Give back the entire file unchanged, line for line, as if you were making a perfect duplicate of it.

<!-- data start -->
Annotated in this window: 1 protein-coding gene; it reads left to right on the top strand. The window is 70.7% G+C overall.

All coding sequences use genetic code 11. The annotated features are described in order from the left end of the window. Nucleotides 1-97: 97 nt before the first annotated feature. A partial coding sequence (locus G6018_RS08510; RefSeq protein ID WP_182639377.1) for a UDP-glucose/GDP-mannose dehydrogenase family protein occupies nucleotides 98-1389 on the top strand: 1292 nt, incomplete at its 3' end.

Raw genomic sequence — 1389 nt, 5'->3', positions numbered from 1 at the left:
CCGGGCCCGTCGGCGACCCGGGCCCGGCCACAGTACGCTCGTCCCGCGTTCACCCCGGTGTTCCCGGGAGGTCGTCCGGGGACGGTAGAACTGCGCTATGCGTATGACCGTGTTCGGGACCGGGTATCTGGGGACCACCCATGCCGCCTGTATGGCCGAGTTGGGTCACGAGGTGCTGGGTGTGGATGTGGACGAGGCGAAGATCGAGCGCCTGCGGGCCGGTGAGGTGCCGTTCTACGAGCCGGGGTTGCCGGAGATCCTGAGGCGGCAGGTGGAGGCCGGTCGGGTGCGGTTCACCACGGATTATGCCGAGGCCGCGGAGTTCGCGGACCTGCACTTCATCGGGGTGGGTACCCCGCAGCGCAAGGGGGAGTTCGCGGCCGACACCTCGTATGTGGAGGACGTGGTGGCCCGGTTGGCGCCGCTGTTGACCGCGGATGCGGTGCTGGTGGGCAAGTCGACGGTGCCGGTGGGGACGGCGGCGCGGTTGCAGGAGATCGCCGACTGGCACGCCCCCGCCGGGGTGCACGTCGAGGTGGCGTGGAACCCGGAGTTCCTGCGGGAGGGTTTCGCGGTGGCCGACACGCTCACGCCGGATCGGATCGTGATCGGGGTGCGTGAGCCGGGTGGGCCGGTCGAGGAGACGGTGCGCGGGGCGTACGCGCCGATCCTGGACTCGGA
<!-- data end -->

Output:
Annotated in this window: 1 protein-coding gene; it reads left to right on the top strand. The window is 70.7% G+C overall.

All coding sequences use genetic code 11. The annotated features are described in order from the left end of the window. Nucleotides 1-97: 97 nt before the first annotated feature. A partial coding sequence (locus G6018_RS08510; RefSeq protein ID WP_182639377.1) for a UDP-glucose/GDP-mannose dehydrogenase family protein occupies nucleotides 98-1389 on the top strand: 1292 nt, incomplete at its 3' end.

Raw genomic sequence — 1389 nt, 5'->3', positions numbered from 1 at the left:
CCGGGCCCGTCGGCGACCCGGGCCCGGCCACAGTACGCTCGTCCCGCGTTCACCCCGGTGTTCCCGGGAGGTCGTCCGGGGACGGTAGAACTGCGCTATGCGTATGACCGTGTTCGGGACCGGGTATCTGGGGACCACCCATGCCGCCTGTATGGCCGAGTTGGGTCACGAGGTGCTGGGTGTGGATGTGGACGAGGCGAAGATCGAGCGCCTGCGGGCCGGTGAGGTGCCGTTCTACGAGCCGGGGTTGCCGGAGATCCTGAGGCGGCAGGTGGAGGCCGGTCGGGTGCGGTTCACCACGGATTATGCCGAGGCCGCGGAGTTCGCGGACCTGCACTTCATCGGGGTGGGTACCCCGCAGCGCAAGGGGGAGTTCGCGGCCGACACCTCGTATGTGGAGGACGTGGTGGCCCGGTTGGCGCCGCTGTTGACCGCGGATGCGGTGCTGGTGGGCAAGTCGACGGTGCCGGTGGGGACGGCGGCGCGGTTGCAGGAGATCGCCGACTGGCACGCCCCCGCCGGGGTGCACGTCGAGGTGGCGTGGAACCCGGAGTTCCTGCGGGAGGGTTTCGCGGTGGCCGACACGCTCACGCCGGATCGGATCGTGATCGGGGTGCGTGAGCCGGGTGGGCCGGTCGAGGAGACGGTGCGCGGGGCGTACGCGCCGATCCTGGACTCGGA